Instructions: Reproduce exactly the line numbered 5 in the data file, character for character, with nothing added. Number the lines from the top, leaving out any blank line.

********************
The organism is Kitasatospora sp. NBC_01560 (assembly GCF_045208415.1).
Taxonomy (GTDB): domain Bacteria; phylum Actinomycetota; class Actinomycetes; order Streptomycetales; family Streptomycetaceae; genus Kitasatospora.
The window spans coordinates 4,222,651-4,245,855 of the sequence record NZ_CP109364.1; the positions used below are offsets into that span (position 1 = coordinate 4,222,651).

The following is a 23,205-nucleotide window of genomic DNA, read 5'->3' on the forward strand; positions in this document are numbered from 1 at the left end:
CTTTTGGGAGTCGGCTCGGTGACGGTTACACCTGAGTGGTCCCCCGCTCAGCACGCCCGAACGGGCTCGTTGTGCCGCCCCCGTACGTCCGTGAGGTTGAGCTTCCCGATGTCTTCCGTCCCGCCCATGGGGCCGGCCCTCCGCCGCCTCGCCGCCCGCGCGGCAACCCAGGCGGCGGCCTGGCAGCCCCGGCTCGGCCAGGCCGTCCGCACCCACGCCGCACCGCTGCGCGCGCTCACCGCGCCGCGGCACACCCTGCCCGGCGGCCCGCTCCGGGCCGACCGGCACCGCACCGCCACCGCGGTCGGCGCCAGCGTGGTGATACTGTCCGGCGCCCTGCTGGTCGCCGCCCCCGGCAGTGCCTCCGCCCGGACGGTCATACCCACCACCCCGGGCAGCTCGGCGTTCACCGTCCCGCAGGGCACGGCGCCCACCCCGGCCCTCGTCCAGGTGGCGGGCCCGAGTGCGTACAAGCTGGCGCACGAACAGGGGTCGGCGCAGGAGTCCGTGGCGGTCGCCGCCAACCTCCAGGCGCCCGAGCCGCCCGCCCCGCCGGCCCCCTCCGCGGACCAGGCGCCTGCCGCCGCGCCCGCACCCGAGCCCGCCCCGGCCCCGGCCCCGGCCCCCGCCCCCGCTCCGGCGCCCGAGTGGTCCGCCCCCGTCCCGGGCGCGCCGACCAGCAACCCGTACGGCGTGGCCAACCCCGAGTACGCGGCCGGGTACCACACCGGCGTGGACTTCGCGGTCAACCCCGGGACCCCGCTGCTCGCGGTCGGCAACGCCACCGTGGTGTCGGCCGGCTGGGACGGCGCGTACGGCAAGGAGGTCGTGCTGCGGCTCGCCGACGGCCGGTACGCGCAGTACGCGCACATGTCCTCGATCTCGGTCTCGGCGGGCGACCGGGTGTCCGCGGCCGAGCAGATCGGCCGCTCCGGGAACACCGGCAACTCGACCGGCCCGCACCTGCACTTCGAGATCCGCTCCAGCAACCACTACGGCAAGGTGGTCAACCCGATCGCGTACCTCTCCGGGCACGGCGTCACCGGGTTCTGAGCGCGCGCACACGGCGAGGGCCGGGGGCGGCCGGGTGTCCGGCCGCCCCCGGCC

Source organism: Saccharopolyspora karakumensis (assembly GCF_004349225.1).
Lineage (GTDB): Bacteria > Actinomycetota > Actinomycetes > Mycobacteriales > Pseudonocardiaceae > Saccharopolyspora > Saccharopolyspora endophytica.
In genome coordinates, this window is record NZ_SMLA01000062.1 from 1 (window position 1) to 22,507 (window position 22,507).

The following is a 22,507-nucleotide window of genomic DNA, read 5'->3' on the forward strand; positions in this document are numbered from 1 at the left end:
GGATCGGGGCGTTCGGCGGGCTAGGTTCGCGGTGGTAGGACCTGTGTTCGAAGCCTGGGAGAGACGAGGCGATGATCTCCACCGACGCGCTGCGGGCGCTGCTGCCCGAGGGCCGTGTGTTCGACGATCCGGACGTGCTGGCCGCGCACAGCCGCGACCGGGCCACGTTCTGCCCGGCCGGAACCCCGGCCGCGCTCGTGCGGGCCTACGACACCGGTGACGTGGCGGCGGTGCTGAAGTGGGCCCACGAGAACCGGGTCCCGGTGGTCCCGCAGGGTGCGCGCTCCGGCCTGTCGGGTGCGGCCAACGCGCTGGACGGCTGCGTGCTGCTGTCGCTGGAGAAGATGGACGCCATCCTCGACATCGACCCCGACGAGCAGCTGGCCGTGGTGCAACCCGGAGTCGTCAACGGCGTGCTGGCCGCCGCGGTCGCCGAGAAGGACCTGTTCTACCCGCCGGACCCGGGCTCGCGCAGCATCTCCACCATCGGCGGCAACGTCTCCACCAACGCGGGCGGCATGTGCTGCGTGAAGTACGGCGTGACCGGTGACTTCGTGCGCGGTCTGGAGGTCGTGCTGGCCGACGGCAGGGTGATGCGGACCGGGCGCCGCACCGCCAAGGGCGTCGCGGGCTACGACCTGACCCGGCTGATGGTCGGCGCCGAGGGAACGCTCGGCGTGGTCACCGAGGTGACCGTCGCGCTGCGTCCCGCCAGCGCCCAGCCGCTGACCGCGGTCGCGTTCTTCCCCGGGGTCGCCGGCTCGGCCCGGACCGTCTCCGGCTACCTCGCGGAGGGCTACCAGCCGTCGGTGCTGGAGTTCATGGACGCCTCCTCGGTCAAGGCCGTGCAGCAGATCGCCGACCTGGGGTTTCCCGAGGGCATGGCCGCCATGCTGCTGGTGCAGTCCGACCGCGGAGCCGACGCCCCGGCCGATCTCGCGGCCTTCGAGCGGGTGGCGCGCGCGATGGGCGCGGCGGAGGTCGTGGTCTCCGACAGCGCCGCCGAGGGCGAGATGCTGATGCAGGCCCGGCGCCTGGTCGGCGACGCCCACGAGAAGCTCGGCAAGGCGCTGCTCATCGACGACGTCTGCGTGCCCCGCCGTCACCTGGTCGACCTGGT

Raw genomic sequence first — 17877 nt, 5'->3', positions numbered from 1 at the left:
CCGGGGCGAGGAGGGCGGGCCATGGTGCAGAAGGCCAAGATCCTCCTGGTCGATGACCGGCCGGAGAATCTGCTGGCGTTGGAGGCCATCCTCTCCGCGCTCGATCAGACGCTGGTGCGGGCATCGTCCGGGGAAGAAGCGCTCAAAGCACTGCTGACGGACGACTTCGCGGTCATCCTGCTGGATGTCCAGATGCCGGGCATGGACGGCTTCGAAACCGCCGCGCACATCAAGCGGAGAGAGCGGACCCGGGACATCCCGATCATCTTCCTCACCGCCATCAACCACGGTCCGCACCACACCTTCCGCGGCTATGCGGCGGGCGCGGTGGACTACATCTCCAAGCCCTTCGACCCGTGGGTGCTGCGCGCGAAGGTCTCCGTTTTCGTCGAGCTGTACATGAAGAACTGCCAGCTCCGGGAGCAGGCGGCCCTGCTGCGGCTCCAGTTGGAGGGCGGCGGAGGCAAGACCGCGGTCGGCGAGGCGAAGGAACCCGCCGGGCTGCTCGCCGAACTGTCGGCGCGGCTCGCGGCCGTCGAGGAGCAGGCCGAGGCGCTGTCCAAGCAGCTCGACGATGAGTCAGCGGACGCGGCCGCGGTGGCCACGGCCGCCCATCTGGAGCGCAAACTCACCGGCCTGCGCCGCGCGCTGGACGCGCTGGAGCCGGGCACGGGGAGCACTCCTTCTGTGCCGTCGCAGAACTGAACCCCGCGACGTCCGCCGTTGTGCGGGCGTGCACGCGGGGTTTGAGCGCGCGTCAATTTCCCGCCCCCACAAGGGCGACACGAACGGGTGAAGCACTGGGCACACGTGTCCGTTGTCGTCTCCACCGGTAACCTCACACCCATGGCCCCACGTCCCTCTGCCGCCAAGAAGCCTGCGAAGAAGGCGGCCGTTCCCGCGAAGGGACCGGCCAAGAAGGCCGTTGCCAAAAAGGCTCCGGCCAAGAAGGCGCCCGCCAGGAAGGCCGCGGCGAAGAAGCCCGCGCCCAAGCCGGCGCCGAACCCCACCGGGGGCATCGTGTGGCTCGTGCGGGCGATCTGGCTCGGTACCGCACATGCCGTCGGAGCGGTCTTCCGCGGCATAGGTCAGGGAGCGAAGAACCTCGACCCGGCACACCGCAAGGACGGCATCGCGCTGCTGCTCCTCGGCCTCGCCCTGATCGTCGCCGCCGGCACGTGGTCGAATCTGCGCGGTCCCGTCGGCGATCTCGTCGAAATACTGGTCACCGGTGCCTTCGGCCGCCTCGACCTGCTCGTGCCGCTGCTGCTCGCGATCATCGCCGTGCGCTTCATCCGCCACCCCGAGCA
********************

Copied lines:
CTTTTGGGAGTCGGCTCGGTGACGGTTACACCTGAGTGGTCCCCCGCTCAGCACGCCCGAACGGGCTCGTTGTGCCGCCCCCGTACGTCCGTGAGGTTGAGCTTCCCGATGTCTTCCGTCCCGCCCATGGGGCCGGCCCTCCGCCGCCTCGCCGCCCGCGCGGCAACCCAGGCGGCGGCCTGGCAGCCCCGGCTCGGCCAGGCCGTCCGCACCCACGCCGCACCGCTGCGCGCGCTCACCGCGCCGCGGCACACCCTGCCCGGCGGCCCGCTCCGGGCCGACCGGCACCGCACCGCCACCGCGGTCGGCGCCAGCGTGGTGATACTGTCCGGCGCCCTGCTGGTCGCCGCCCCCGGCAGTGCCTCCGCCCGGACGGTCATACCCACCACCCCGGGCAGCTCGGCGTTCACCGTCCCGCAGGGCACGGCGCCCACCCCGGCCCTCGTCCAGGTGGCGGGCCCGAGTGCGTACAAGCTGGCGCACGAACAGGGGTCGGCGCAGGAGTCCGTGGCGGTCGCCGCCAACCTCCAGGCGCCCGAGCCGCCCGCCCCGCCGGCCCCCTCCGCGGACCAGGCGCCTGCCGCCGCGCCCGCACCCGAGCCCGCCCCGGCCCCGGCCCCGGCCCCCGCCCCCGCTCCGGCGCCCGAGTGGTCCGCCCCCGTCCCGGGCGCGCCGACCAGCAACCCGTACGGCGTGGCCAACCCCGAGTACGCGGCCGGGTACCACACCGGCGTGGACTTCGCGGTCAACCCCGGGACCCCGCTGCTCGCGGTCGGCAACGCCACCGTGGTGTCGGCCGGCTGGGACGGCGCGTACGGCAAGGAGGTCGTGCTGCGGCTCGCCGACGGCCGGTACGCGCAGTACGCGCACATGTCCTCGATCTCGGTCTCGGCGGGCGACCGGGTGTCCGCGGCCGAGCAGATCGGCCGCTCCGGGAACACCGGCAACTCGACCGGCCCGCACCTGCACTTCGAGATCCGCTCCAGCAACCACTACGGCAAGGTGGTCAACCCGATCGCGTACCTCTCCGGGCACGGCGTCACCGGGTTCTGAGCGCGCGCACACGGCGAGGGCCGGGGGCGGCCGGGTGTCCGGCCGCCCCCGGCC